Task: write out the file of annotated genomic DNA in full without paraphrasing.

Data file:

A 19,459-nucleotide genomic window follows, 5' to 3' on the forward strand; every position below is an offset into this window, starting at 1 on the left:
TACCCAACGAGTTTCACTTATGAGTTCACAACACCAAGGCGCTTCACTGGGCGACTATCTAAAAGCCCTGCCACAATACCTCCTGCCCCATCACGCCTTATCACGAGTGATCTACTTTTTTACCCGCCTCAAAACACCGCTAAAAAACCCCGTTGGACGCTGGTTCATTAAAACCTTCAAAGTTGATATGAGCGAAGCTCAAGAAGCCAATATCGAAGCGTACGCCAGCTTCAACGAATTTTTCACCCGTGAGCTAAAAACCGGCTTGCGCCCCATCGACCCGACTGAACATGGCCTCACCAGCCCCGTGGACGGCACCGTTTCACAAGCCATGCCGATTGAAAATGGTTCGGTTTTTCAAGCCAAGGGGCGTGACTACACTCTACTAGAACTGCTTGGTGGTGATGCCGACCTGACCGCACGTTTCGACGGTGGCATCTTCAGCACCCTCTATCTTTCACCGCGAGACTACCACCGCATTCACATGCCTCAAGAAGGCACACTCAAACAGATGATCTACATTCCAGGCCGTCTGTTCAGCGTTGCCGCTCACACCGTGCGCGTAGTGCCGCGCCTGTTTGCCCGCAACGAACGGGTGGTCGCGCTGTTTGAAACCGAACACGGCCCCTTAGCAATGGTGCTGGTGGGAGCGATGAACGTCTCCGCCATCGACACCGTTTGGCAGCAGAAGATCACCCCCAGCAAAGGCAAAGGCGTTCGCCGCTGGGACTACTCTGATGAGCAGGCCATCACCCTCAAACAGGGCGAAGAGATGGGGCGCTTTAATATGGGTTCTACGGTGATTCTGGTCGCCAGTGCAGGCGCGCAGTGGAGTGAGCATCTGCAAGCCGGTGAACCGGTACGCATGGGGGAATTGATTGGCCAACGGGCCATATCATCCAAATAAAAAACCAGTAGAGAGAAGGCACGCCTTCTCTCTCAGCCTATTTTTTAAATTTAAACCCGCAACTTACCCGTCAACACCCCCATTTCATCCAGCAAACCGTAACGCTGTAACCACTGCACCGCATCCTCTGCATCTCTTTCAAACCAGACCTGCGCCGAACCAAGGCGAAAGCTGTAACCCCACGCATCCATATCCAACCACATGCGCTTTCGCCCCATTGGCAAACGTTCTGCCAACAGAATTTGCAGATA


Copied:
A 19,459-nucleotide genomic window follows, 5' to 3' on the forward strand; every position below is an offset into this window, starting at 1 on the left:
TACCCAACGAGTTTCACTTATGAGTTCACAACACCAAGGCGCTTCACTGGGCGACTATCTAAAAGCCCTGCCACAATACCTCCTGCCCCATCACGCCTTATCACGAGTGATCTACTTTTTTACCCGCCTCAAAACACCGCTAAAAAACCCCGTTGGACGCTGGTTCATTAAAACCTTCAAAGTTGATATGAGCGAAGCTCAAGAAGCCAATATCGAAGCGTACGCCAGCTTCAACGAATTTTTCACCCGTGAGCTAAAAACCGGCTTGCGCCCCATCGACCCGACTGAACATGGCCTCACCAGCCCCGTGGACGGCACCGTTTCACAAGCCATGCCGATTGAAAATGGTTCGGTTTTTCAAGCCAAGGGGCGTGACTACACTCTACTAGAACTGCTTGGTGGTGATGCCGACCTGACCGCACGTTTCGACGGTGGCATCTTCAGCACCCTCTATCTTTCACCGCGAGACTACCACCGCATTCACATGCCTCAAGAAGGCACACTCAAACAGATGATCTACATTCCAGGCCGTCTGTTCAGCGTTGCCGCTCACACCGTGCGCGTAGTGCCGCGCCTGTTTGCCCGCAACGAACGGGTGGTCGCGCTGTTTGAAACCGAACACGGCCCCTTAGCAATGGTGCTGGTGGGAGCGATGAACGTCTCCGCCATCGACACCGTTTGGCAGCAGAAGATCACCCCCAGCAAAGGCAAAGGCGTTCGCCGCTGGGACTACTCTGATGAGCAGGCCATCACCCTCAAACAGGGCGAAGAGATGGGGCGCTTTAATATGGGTTCTACGGTGATTCTGGTCGCCAGTGCAGGCGCGCAGTGGAGTGAGCATCTGCAAGCCGGTGAACCGGTACGCATGGGGGAATTGATTGGCCAACGGGCCATATCATCCAAATAAAAAACCAGTAGAGAGAAGGCACGCCTTCTCTCTCAGCCTATTTTTTAAATTTAAACCCGCAACTTACCCGTCAACACCCCCATTTCATCCAGCAAACCGTAACGCTGTAACCACTGCACCGCATCCTCTGCATCTCTTTCAAACCAGACCTGCGCCGAACCAAGGCGAAAGCTGTAACCCCACGCATCCATATCCAACCACATGCGCTTTCGCCCCATTGGCAAACGTTCTGCCAACAGAATTTGCAGATA